The Government's looking at legislative changes, that could make it responsible for decisions around fluoridation across New Zealand.
This follows Whakatane District Council's decision last week to remove fluoride from the community's water supplies, despite local referendum results over 20 years consistently favouring fluoridation.
Associate Health Minister Peter Dunne said they've reached no decisions at this stage but says the current situation is particularly unsatisfactory, so is looking at what the alternatives might be.
"The bottom line is fluoridation is probably the single most effective move we can do to curb tooth decay," he said.
Dunne said he's concerned about the decision in Whakatane last week.
He said the real issue for an area like Whakatane, where there are high levels of depravation, is that the people who will suffer most will be those at the bottom of the pile.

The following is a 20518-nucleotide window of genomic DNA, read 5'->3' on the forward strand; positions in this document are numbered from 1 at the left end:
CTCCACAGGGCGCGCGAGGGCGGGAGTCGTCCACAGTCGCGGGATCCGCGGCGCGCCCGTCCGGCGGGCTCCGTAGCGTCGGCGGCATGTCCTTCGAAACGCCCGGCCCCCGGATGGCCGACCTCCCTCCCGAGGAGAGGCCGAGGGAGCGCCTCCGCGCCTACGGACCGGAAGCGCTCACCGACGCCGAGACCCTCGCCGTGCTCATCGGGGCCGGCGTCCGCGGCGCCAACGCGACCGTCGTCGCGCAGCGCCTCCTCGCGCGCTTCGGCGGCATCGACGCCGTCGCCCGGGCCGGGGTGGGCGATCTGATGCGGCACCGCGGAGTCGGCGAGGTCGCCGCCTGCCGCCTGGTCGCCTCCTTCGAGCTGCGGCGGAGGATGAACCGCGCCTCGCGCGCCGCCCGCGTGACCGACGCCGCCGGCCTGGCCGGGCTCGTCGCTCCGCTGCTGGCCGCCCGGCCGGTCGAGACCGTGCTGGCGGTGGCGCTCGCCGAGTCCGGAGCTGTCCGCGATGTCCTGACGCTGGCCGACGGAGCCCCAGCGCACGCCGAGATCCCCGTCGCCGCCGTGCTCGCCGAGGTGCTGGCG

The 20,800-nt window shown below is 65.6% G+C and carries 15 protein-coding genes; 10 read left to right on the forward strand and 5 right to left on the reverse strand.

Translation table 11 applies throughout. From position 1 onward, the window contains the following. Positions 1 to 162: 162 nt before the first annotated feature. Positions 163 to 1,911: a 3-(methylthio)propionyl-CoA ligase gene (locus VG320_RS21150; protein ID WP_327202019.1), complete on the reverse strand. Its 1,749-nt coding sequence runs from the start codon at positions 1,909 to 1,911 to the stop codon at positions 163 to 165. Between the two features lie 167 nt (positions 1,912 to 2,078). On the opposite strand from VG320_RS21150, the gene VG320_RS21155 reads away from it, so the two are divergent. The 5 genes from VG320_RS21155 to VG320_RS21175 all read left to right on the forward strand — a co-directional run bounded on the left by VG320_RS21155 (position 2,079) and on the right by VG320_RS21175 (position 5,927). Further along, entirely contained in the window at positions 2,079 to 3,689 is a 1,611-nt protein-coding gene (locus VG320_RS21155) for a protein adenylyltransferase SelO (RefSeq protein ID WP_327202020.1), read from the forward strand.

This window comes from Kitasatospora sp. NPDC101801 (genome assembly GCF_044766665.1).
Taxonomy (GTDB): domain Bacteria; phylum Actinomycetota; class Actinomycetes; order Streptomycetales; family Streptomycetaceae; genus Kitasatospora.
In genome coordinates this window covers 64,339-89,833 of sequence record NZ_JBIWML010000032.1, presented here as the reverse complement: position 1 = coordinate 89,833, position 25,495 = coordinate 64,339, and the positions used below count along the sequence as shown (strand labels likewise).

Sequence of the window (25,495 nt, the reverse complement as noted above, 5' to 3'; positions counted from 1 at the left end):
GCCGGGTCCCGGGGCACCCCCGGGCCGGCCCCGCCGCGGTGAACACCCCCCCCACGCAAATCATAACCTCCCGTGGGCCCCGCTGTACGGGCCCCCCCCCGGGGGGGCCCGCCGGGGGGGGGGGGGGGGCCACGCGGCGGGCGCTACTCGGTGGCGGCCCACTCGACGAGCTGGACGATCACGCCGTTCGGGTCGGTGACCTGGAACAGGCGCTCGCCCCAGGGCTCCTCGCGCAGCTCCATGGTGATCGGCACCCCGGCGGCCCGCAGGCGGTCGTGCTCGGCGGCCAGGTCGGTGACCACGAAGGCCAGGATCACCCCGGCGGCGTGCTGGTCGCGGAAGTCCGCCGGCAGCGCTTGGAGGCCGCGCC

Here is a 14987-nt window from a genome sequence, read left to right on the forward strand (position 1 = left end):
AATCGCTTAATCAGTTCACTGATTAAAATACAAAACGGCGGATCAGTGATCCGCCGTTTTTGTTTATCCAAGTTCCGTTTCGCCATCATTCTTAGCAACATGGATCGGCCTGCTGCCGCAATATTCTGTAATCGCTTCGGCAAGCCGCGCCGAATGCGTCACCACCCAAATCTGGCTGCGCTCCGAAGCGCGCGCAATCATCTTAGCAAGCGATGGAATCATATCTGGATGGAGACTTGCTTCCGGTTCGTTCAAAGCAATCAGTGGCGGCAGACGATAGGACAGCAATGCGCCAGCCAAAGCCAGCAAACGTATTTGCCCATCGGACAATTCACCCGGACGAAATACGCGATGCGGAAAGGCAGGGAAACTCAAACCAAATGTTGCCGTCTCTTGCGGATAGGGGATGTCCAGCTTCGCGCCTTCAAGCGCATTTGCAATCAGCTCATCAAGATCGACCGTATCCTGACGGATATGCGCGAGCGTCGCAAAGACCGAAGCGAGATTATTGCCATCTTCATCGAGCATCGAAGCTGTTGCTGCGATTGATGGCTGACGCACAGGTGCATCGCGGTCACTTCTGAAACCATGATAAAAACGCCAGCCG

"They will get bad oral heath, and then that will translate into bad health status right throughout life, and I think that's the real tragedy here.
"The Government has to be mindful of the current policy, and whether in fact there's a case for change."
The Whakatane District Council is standing by its decision.
Whakatane Mayor Tony Bonne said no one on the council had a science degree, and it made the best decision with the information it had.
Mr Bonne wants the Government to take over responsibility for decisions around fluoridation.
"What we're really concerned about is that local councils have been given this responsibility. Local councils are not in the position to be experts, and there is so much information out there, pro-fluoride as well as anti-fluoride, and we've got to decipher that information.
"We run the water supply systems, but it doesn't mean that we've got all the knowledge on the health side of it."
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